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er only when it already tolerates the thing disclaimed.” This is notoriously the case with regard to electoral corruption. There has never yet been, among political men, any real and serious attempt to prevent bribery, because there has been no real desire that elections should not be costly. Their costliness is an advantage to those who can afford the expense by excluding a multitude of competitors; and any thing, however noxious, is cherished as having a conservative tendency, if it limits the access to Parliament to rich men. This is a rooted feeling among our legislators of both political parties, and is almost the only point on which I believe them to be really ill-intentioned. They care comparatively little who votes, as long as they feel assured that none but persons of their own class can be voted for. They know that they can rely on the fellow-feeling of one of their class with another, while the subservience of nouveaua enrichis who are knocking at the door of the class is a still surer reliance; and that nothing very hostile to the class interests or feelings of the rich need be apprehended under the most democratic Suffrage, as long as democratic persons can be prevented from being elected to Parliament. But, even from their own point of view, this balancing of evil by evil, instead of combining good with good, is a wretched policy. The object should be to bring together the best members of both classes, under such a tenure as shall induce them to lay aside their class preferences, and pursue jointly the path traced by the common interest, instead of allowing the class feelings of the Many to have full Swing in the constituencies, subject to the impediment of having to act through persons imbued with the class feelings of the Few. There is scarcely any mode in which political institutions are more morally mischievous—work greater evil through their spirit—than by representing political functions as a favor to be conferred, a thing which the depositary is to ask for as desiring it for himself, and even pay for as if it were designed for his pecuniary benefit. Men are not fond of paying large sums for leave to perform a laborious duty. Plato had a much juster view of the conditions of good government when he asserted that the persons who should be sought out to be invested with political power are those who are personally most averse to it, and that the only motive which can be relied on for inducing the fittest men to take upon themselves the toils of government is the fear of being governed by worse men. What must an elector think when he sees three or four gentlemen, none of them previously observed to be lavish of their money on projects of disinterested beneficence, vying with one another in the sums they expend to be enabled to write M.P. after their names? Is it likely he will suppose that it is for his interest they incur all this cost? And if he forms an uncomplimentary opinion of their part in the affair, what moral obligation is he likely to feel as to his own? Politicians are fond of treating it as the dream of enthusiasts that the electoral body will ever be uncorrupt: truly enough, until they are willing to become so themselves; for the electors, assuredly, will take their moral tone from the candidates. So long as the elected member, in any shape or manner, pays for his seat, all endeavors will fail to make the business of election any thing but a selfish bargain on all sides. “So long as the candidate himself, and the customs of the world, seem to regard the function of a member of Parliament less as a duty to be discharged than a personal favor to be solicited, no effort will avail to implant in an ordinary voter the feeling that the election of a member of Parliament is also a matter of duty, and that he is not at liberty to bestow his vote on any other consideration than that of personal fitness.” The same principle which demands that no payment of money for election purposes should be either required or tolerated on the part of the person elected, dictates another conclusion, apparently of contrary tendency, but really directed to the same object. It negatives what has often been proposed as a means of rendering Parliament accessible to persons of all ranks and circumstances—the payment of members of Parliament. If, as in some of our colonies, there are scarcely any fit persons who can afford to attend to an unpaid occupation, the payment should be an indemnity for loss of time or money, not a salary. The greater latitude of choice which a salary would give is an illusory advantage. No remuneration which any one would think of attaching to the post would attract to it those who were seriously engaged in other lucrative professions, with a prospect of succeeding in them. The occupation of a member of Parliament would therefore become an occupation in itself, carried on, like other professions, with a view chiefly to its pecuniary returns, and under the demoralizing influences of an occupation essentially precarious. It would become an object of desire to adventurers of a low class; and 658 persons in possession, with ten or twenty times as many in expectancy, would be incessantly bidding to attract or retain the suffrages of the electors, by promising all things, honest or dishonest, possible or impossible, and rivaling each other in pandering to the meanest feelings and most ignorant prejudices of the vulgarest part of the crowd. The auction between Cleon and the sausage-Seller in Aristophanes is a fair caricature of what would be always going on. Such an institution would be a perpetual blister applied to the most peccant parts of human nature. It amounts to offering 658 prizes for the most successful flatterer, the most adroit misleader of a body of his fellow-countrymen. Under no despotism has there been such an organized system of tillage for raising a rich crop of vicious courtiership.” When, by reason of pre-eminent qualifications (as may at any time happen to be the case), it is desirable that a person entirely without independent means, either derived from property or from a trade or profession, should be brought into Parliament to render services which no other person accessible can render as well, there is the resource of a public subscription; he may be supported while in Parliament, like Andrew Marvel, by the contributions of his constituents. This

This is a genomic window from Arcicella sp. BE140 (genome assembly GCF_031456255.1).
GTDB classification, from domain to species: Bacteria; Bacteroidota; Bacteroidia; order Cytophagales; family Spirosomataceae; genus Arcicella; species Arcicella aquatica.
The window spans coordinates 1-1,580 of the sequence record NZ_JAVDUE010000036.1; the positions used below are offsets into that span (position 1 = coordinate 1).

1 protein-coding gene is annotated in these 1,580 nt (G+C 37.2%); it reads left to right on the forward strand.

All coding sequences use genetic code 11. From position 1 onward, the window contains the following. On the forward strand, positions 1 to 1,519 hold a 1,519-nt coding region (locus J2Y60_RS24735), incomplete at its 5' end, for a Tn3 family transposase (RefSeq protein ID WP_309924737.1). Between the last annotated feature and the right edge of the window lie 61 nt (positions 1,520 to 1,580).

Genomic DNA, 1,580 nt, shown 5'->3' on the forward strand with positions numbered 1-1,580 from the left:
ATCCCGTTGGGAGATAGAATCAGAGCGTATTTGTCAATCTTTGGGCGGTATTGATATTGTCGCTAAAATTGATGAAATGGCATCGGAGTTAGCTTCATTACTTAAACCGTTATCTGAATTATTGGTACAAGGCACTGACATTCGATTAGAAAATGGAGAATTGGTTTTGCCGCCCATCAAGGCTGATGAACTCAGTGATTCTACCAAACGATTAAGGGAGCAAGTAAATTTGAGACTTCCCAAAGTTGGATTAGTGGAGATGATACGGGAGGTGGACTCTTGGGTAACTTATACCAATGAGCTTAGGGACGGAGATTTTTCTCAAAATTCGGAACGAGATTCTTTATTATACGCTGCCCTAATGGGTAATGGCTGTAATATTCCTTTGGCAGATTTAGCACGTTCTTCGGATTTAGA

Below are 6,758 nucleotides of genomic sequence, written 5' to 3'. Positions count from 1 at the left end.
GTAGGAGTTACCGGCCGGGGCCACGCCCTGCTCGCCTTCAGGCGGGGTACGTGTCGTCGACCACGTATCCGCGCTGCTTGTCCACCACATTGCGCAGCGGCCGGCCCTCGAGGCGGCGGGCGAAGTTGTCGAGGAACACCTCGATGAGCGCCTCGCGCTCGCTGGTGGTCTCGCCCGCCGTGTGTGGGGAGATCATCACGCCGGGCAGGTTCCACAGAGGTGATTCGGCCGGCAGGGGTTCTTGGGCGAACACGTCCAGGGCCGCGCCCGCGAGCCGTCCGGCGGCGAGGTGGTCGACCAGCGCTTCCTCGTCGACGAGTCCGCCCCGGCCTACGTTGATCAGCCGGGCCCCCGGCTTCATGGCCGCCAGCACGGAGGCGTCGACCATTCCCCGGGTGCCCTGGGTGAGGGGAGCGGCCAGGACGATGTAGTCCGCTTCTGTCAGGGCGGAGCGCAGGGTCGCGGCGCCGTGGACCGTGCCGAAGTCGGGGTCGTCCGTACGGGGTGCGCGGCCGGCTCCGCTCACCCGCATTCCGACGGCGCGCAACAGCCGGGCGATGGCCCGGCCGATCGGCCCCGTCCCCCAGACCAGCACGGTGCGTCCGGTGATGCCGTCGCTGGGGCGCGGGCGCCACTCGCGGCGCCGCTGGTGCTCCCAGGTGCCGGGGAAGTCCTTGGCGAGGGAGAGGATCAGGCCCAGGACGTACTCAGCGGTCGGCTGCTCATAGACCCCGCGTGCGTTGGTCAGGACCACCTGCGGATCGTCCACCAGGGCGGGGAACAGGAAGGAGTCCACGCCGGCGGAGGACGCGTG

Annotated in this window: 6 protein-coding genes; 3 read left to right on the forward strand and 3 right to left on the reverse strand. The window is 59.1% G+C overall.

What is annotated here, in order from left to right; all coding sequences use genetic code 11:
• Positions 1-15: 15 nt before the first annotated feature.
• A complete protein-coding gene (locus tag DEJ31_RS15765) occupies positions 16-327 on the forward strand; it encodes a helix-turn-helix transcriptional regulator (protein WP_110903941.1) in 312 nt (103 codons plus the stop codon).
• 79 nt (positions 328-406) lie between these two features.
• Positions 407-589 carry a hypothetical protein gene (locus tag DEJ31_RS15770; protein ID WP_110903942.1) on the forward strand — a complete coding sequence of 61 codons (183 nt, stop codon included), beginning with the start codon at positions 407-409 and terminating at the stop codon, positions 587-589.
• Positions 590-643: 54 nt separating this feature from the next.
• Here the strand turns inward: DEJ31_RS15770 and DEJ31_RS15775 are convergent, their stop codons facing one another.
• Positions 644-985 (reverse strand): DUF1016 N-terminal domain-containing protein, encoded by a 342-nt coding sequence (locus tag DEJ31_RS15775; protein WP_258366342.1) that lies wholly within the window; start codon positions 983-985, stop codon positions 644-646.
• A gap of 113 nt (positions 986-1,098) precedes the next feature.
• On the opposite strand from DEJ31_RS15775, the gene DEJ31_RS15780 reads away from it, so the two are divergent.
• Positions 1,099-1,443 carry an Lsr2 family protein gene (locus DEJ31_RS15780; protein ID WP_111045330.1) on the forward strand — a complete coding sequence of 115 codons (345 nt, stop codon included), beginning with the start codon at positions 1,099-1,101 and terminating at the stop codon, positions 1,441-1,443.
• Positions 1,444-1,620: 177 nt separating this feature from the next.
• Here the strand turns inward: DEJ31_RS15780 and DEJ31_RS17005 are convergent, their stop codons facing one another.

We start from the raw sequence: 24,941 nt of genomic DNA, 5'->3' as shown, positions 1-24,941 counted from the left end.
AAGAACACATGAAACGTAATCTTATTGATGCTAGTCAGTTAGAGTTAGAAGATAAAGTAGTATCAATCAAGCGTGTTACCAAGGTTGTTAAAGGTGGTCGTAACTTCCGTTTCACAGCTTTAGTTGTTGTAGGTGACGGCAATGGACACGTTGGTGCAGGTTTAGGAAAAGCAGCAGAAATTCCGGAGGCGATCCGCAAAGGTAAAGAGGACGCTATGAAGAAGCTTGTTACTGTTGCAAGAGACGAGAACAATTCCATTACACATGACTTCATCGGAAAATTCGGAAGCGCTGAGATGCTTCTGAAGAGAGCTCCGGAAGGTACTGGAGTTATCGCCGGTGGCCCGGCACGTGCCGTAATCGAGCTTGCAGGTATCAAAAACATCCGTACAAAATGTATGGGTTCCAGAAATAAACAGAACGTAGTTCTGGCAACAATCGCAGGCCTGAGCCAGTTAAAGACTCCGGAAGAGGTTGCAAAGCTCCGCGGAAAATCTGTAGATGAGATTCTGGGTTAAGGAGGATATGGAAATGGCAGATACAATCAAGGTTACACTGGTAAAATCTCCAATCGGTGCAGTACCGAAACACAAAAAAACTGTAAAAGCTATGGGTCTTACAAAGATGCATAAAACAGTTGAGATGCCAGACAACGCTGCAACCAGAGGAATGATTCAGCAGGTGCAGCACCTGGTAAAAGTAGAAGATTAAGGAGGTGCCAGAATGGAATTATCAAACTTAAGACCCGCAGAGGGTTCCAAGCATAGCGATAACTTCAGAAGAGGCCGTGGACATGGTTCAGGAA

is a promissory oath; and the rejoinder (that the witness's promise relates to an act to be done at once, while the member's would be a promise for all future time) would only be to the purpose if it could be supposed that the swearer might forget the obligation he had entered into, or could possibly violate it unawares; contingencies which, in a case like the present, are out of the question. A more substantial difficulty is, that one of the forms most frequently assumed by election expenditure is that of subscriptions to local charities or other local objects; and it would be a strong measure to enact that money should not be given in charity within a place by the member for it. When such subscriptions are bond fide, the popularity which may be derived from them is an advantage which it seems hardly possible to deny to superior riches. But the greatest part of the mischief consists in the fact that money so contributed is employed in bribery, under the euphonious name of keeping up the member's interest. To guard against this, it should be part of the member's promissory declaration that all sums expended by him in the place, or for any purpose connected with it or with any of its inhabitants (with the exception perhaps of his own hotel expenses) should pass through the hands of the election auditor, and be by him (and not by the member himself or his friends) applied to its declared purpose. The principle of making all lawful expenses of elections a charge, not upon the candidate, but upon the locality, was upheld by two of the best witnesses (p. 20, 65–70, 277).
* “As Mr. Lorimer remarks, by creating a pecuniary inducement to persons of the lowest class to devote themselves to public affairs, the calling of the demagogue would be formally inaugurated. Nothing is more to be deprecated than making it the private interest of a number of active persons to urge the form of government in the direction of its natural perversion. The indications which either a multitude or an individual can give when merely left to their own weaknesses, afford but a faint idea of what those weaknesses would become when played upon by a thousand flatterers. If there were 658 places of certain, however moderate emolument, to be gained by persuading the multitude that ignorance is as good as knowledge, and better, it is terrible odds that they would believe and act upon the lesson.”—(Article in Fraser's Magazine for April, 1859, headed “Recent Writers on Reform.”)